Scientists found for the fist time microplastics in human bloodstream.
A research team led by ecotoxicologist Heather Leslie and analytical chemist Marja Lamoree have become the first to demonstrate that plastic particles from our living environment end up in the human bloodstream.
The results of the research project, called Immunoplast, were published today in the scientific journal Environment International. The research shows that miniscule pieces of plastic from our living environment are absorbed into the human bloodstream.
Blood screened for five polymers
The research team consists of researchers from VU Amsterdam, Deltares and Amsterdam UMC, VUmc location. They developed an analytic method for establishing the trace level of micro- and nanoplastic particles in human blood. The method was applied to the blood of 22 anonymous donors. The blood was examined for the presence of five different polymers, the building blocks of plastic. The extent to which the individual polymers were present in the blood was also determined.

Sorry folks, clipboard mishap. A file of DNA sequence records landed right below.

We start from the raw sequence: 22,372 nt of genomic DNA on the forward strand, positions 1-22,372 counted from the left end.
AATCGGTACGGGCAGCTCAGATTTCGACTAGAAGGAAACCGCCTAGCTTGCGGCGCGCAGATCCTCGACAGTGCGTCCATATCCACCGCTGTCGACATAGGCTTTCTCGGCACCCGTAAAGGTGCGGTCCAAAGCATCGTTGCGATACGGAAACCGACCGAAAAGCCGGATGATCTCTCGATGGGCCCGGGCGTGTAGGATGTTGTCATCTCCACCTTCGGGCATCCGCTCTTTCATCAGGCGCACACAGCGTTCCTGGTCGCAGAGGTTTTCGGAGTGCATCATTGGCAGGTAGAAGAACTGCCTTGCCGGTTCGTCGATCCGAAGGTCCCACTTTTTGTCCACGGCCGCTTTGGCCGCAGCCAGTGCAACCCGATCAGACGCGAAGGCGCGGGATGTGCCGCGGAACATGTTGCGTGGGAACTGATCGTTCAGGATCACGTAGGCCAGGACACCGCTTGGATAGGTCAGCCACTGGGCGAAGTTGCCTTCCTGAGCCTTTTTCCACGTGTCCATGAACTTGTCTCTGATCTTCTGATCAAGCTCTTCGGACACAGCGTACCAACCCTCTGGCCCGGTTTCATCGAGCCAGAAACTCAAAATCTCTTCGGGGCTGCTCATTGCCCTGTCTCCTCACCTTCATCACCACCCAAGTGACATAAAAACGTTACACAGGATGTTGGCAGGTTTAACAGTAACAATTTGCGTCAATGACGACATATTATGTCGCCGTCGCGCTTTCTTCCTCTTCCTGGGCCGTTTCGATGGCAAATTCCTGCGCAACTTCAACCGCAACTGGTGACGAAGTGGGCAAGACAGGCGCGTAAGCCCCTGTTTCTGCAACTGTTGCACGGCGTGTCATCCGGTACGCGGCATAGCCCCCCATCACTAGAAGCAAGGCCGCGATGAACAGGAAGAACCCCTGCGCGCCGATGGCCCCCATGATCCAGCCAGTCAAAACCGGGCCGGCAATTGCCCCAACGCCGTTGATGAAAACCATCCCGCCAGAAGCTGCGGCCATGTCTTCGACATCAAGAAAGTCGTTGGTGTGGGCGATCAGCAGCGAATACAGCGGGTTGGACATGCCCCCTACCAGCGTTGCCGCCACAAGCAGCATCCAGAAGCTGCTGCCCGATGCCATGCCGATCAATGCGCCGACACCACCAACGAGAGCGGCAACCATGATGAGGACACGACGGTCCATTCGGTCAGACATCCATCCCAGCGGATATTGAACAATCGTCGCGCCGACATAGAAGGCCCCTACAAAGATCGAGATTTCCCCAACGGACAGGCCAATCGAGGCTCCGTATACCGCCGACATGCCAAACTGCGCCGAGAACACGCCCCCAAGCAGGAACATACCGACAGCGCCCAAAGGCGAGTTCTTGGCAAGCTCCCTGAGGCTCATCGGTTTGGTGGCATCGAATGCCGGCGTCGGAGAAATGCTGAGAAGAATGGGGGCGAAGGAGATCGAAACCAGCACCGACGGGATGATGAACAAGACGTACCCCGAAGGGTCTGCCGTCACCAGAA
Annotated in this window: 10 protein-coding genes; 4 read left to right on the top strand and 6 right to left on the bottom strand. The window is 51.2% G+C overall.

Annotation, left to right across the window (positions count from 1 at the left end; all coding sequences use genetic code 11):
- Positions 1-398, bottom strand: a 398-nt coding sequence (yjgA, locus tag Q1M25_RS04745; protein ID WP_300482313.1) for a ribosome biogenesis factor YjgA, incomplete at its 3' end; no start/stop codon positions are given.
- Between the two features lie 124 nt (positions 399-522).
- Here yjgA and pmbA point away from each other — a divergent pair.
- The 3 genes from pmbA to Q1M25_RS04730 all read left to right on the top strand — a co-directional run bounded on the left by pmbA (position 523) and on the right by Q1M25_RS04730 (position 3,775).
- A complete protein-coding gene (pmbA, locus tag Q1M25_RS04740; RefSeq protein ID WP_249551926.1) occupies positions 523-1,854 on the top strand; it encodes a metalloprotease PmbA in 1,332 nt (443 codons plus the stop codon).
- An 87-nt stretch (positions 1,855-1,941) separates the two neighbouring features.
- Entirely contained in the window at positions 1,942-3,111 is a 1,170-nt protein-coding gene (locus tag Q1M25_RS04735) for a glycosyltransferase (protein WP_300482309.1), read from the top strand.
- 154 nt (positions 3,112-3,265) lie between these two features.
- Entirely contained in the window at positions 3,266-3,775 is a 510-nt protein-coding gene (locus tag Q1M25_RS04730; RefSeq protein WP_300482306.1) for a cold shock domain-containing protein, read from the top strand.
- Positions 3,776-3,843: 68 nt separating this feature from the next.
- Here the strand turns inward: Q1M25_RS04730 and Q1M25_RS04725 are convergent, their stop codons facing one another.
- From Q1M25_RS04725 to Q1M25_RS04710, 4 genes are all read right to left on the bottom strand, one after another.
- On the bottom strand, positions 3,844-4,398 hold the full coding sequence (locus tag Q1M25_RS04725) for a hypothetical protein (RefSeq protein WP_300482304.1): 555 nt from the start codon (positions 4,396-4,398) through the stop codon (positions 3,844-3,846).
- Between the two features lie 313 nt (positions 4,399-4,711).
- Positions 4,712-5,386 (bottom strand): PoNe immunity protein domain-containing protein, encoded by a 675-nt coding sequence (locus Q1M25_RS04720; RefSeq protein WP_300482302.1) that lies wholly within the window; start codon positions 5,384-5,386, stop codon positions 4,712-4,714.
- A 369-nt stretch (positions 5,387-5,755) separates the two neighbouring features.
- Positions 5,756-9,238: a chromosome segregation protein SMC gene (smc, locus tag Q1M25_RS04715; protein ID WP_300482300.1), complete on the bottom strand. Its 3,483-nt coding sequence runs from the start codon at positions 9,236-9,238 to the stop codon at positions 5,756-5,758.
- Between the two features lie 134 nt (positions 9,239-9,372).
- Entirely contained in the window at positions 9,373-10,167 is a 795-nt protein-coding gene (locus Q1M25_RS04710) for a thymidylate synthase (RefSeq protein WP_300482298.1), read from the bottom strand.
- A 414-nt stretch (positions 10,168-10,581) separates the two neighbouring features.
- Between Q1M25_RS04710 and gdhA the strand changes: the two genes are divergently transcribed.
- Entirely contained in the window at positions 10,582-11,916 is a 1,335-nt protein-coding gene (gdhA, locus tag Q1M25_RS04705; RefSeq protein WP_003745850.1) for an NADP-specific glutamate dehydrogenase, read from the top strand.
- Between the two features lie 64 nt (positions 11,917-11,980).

Three-quarters of the test subjects appeared to have plastics in their blood. The research was the first to prove that plastic particles can end up in the human bloodstream. Earlier indicators for this came from laboratory experiments. The current research shows that people absorb microplastics from their environment in their everyday lives and that the amounts are measurable in their blood.
source Vrije Universiteit Amsterdam